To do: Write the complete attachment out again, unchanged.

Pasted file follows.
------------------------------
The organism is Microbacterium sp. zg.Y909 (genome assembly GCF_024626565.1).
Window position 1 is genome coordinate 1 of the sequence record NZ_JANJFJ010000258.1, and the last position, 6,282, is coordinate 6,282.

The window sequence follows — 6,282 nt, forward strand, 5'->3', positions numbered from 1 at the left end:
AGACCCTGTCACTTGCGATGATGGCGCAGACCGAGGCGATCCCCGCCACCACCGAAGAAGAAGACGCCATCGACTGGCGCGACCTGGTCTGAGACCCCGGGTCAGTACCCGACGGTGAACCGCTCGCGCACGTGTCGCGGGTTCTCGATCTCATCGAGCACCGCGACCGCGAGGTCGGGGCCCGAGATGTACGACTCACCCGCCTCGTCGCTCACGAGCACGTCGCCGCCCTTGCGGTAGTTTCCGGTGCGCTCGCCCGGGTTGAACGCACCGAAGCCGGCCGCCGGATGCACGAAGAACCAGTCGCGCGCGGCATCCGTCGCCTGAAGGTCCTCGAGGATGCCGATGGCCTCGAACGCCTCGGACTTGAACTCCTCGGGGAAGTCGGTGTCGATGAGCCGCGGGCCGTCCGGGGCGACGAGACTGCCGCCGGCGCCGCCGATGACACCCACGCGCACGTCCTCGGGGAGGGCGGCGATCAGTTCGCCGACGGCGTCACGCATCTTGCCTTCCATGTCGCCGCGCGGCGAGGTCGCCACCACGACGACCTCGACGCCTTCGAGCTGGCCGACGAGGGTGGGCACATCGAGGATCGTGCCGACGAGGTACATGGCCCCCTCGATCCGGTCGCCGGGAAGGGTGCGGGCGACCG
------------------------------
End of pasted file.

The organism is Microbacterium sp. zg.Y909 (genome assembly GCF_024626565.1).
Window position 1 is genome coordinate 1 of the sequence record NZ_JANJFJ010000258.1, and the last position, 6,282, is coordinate 6,282.

The window sequence follows — 6,282 nt, forward strand, 5'->3', positions numbered from 1 at the left end:
AGACCCTGTCACTTGCGATGATGGCGCAGACCGAGGCGATCCCCGCCACCACCGAAGAAGAAGACGCCATCGACTGGCGCGACCTGGTCTGAGACCCCGGGTCAGTACCCGACGGTGAACCGCTCGCGCACGTGTCGCGGGTTCTCGATCTCATCGAGCACCGCGACCGCGAGGTCGGGGCCCGAGATGTACGACTCACCCGCCTCGTCGCTCACGAGCACGTCGCCGCCCTTGCGGTAGTTTCCGGTGCGCTCGCCCGGGTTGAACGCACCGAAGCCGGCCGCCGGATGCACGAAGAACCAGTCGCGCGCGGCATCCGTCGCCTGAAGGTCCTCGAGGATGCCGATGGCCTCGAACGCCTCGGACTTGAACTCCTCGGGGAAGTCGGTGTCGATGAGCCGCGGGCCGTCCGGGGCGACGAGACTGCCGCCGGCGCCGCCGATGACACCCACGCGCACGTCCTCGGGGAGGGCGGCGATCAGTTCGCCGACGGCGTCACGCATCTTGCCTTCCATGTCGCCGCGCGGCGAGGTCGCCACCACGACGACCTCGACGCCTTCGAGCTGGCCGACGAGGGTGGGCACATCGAGGATCGTGCCGACGAGGTACATGGCCCCCTCGATCCGGTCGCCGGGAAGGGTGCGGGCGACCG